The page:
Covid has made everyone re-evaluate our footprint on the world and whether it is necessary for everyone to come into the office everyday. I believe getting out of your comfort zone and your home is a good thing, but the mind also needs space from the cubicle or office setting too. Everything needs to be in moderation and balance.

How has the legal world changed since COVID? How do you think it might change in the near future? Can you explain what you mean?

Not only are law firms making changes, courts have also been making changes since covid. Courts are streamlining access to litigators as well as non-attorneys who need to use their services. Some courts already allow litigators to appear remotely via video or audio teleconference and the e-filing of documents. I had a hearing where a mother and daughter appeared via the video teleconference option that the court offered. Some have even changed the manner a jury is selected.

Based on your experience, how can attorneys effectively leverage social media to build their practice?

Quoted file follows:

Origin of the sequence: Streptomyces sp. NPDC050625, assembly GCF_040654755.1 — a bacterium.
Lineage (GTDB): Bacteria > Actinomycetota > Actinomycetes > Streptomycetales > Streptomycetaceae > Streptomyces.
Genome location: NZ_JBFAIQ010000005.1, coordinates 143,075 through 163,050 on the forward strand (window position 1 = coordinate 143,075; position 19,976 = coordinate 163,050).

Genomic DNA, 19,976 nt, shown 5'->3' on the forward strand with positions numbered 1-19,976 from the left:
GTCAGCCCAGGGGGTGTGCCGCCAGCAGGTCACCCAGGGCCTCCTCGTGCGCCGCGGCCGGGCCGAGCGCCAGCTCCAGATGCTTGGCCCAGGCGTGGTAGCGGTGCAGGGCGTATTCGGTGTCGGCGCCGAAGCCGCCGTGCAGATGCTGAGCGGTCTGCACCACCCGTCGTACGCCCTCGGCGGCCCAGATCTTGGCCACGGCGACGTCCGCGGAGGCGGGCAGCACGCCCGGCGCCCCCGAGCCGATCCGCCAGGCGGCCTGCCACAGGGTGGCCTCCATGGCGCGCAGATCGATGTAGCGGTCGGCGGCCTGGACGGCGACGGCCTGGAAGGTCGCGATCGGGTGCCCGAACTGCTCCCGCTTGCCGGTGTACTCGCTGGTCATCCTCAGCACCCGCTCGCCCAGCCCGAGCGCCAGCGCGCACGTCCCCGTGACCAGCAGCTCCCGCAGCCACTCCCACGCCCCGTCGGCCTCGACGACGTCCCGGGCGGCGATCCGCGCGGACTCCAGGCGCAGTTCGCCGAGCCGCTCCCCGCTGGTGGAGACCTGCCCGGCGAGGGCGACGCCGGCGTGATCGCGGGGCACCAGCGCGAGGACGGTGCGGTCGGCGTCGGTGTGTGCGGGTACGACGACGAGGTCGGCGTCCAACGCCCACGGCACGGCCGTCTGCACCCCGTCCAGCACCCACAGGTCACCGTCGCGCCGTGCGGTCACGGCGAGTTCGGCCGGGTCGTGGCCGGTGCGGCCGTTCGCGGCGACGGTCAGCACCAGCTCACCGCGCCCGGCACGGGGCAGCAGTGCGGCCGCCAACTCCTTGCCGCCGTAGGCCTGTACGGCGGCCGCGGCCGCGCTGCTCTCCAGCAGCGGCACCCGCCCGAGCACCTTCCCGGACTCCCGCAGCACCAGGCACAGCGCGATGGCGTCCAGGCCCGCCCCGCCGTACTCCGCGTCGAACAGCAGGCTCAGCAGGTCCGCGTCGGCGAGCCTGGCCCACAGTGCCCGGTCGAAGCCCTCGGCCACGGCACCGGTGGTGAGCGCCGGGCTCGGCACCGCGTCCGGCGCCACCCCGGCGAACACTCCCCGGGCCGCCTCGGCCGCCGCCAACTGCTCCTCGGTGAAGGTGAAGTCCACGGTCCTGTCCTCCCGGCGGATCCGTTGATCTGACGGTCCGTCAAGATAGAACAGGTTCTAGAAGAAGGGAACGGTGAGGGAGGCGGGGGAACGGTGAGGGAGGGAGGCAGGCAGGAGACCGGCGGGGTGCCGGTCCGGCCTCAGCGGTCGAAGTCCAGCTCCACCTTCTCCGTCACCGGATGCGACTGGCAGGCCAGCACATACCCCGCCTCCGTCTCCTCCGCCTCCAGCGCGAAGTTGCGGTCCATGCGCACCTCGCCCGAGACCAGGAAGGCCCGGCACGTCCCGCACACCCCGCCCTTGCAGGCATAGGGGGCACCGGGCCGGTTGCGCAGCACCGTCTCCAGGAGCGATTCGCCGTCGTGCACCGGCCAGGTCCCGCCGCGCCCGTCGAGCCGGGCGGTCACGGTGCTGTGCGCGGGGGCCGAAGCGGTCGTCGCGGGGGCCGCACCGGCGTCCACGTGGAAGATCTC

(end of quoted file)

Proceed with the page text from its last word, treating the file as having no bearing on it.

Attorneys have already started to use social media to post videos or photos. Some attorneys use Instagram, TikTok and Youtube to share legal knowledge, share settlement awards, or discuss legal matters related to their practice areas. Video posts have become popular on Instagram, as Reels, and some are generally using this feature to educate their viewers. Creating a post that captures the viewer’s attention long enough and your following can grow.

Excellent. Here is the main question of our interview. What are your “5 Things You Need To Become A Top Lawyer In Your Specific Field of Law?” Please share a story or an example for each.